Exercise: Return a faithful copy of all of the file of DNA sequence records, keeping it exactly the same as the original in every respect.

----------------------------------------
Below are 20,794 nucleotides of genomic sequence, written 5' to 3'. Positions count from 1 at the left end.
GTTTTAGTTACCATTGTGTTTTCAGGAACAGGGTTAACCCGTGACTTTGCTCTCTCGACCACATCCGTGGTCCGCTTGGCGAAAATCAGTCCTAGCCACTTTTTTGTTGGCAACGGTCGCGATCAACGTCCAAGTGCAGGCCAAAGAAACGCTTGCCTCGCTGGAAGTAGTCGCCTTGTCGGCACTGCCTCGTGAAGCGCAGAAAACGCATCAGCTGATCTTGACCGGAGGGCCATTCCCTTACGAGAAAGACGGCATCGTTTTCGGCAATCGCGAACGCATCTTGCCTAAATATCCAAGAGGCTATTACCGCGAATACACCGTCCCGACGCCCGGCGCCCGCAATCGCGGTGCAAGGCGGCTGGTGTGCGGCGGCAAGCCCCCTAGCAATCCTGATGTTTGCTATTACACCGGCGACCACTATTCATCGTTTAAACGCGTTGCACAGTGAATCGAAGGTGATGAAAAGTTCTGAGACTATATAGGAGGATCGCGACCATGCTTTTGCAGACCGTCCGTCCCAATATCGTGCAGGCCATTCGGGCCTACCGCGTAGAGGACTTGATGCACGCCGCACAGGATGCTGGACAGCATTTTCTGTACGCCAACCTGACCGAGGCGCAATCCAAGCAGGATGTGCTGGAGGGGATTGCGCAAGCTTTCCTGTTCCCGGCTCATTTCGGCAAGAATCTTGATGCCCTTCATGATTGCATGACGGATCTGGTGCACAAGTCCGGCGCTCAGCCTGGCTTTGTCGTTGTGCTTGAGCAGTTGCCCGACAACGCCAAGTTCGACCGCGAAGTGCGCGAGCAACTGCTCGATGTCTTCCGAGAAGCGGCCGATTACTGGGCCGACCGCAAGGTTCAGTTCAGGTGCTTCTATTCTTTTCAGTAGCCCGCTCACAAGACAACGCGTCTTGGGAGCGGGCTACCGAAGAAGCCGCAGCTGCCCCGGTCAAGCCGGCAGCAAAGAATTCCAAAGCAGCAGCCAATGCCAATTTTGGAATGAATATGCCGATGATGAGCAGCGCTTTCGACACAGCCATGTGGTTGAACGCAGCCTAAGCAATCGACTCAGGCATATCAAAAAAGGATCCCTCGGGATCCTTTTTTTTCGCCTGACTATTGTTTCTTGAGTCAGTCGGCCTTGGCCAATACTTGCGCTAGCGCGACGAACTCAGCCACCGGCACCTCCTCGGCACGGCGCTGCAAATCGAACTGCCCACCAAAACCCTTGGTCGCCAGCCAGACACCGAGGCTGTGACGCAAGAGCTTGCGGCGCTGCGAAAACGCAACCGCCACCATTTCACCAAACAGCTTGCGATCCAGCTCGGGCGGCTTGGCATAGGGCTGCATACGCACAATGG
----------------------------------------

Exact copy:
Below are 20,794 nucleotides of genomic sequence, written 5' to 3'. Positions count from 1 at the left end.
GTTTTAGTTACCATTGTGTTTTCAGGAACAGGGTTAACCCGTGACTTTGCTCTCTCGACCACATCCGTGGTCCGCTTGGCGAAAATCAGTCCTAGCCACTTTTTTGTTGGCAACGGTCGCGATCAACGTCCAAGTGCAGGCCAAAGAAACGCTTGCCTCGCTGGAAGTAGTCGCCTTGTCGGCACTGCCTCGTGAAGCGCAGAAAACGCATCAGCTGATCTTGACCGGAGGGCCATTCCCTTACGAGAAAGACGGCATCGTTTTCGGCAATCGCGAACGCATCTTGCCTAAATATCCAAGAGGCTATTACCGCGAATACACCGTCCCGACGCCCGGCGCCCGCAATCGCGGTGCAAGGCGGCTGGTGTGCGGCGGCAAGCCCCCTAGCAATCCTGATGTTTGCTATTACACCGGCGACCACTATTCATCGTTTAAACGCGTTGCACAGTGAATCGAAGGTGATGAAAAGTTCTGAGACTATATAGGAGGATCGCGACCATGCTTTTGCAGACCGTCCGTCCCAATATCGTGCAGGCCATTCGGGCCTACCGCGTAGAGGACTTGATGCACGCCGCACAGGATGCTGGACAGCATTTTCTGTACGCCAACCTGACCGAGGCGCAATCCAAGCAGGATGTGCTGGAGGGGATTGCGCAAGCTTTCCTGTTCCCGGCTCATTTCGGCAAGAATCTTGATGCCCTTCATGATTGCATGACGGATCTGGTGCACAAGTCCGGCGCTCAGCCTGGCTTTGTCGTTGTGCTTGAGCAGTTGCCCGACAACGCCAAGTTCGACCGCGAAGTGCGCGAGCAACTGCTCGATGTCTTCCGAGAAGCGGCCGATTACTGGGCCGACCGCAAGGTTCAGTTCAGGTGCTTCTATTCTTTTCAGTAGCCCGCTCACAAGACAACGCGTCTTGGGAGCGGGCTACCGAAGAAGCCGCAGCTGCCCCGGTCAAGCCGGCAGCAAAGAATTCCAAAGCAGCAGCCAATGCCAATTTTGGAATGAATATGCCGATGATGAGCAGCGCTTTCGACACAGCCATGTGGTTGAACGCAGCCTAAGCAATCGACTCAGGCATATCAAAAAAGGATCCCTCGGGATCCTTTTTTTTCGCCTGACTATTGTTTCTTGAGTCAGTCGGCCTTGGCCAATACTTGCGCTAGCGCGACGAACTCAGCCACCGGCACCTCCTCGGCACGGCGCTGCAAATCGAACTGCCCACCAAAACCCTTGGTCGCCAGCCAGACACCGAGGCTGTGACGCAAGAGCTTGCGGCGCTGCGAAAACGCAACCGCCACCATTTCACCAAACAGCTTGCGATCCAGCTCGGGCGGCTTGGCATAGGGCTGCATACGCACAATGG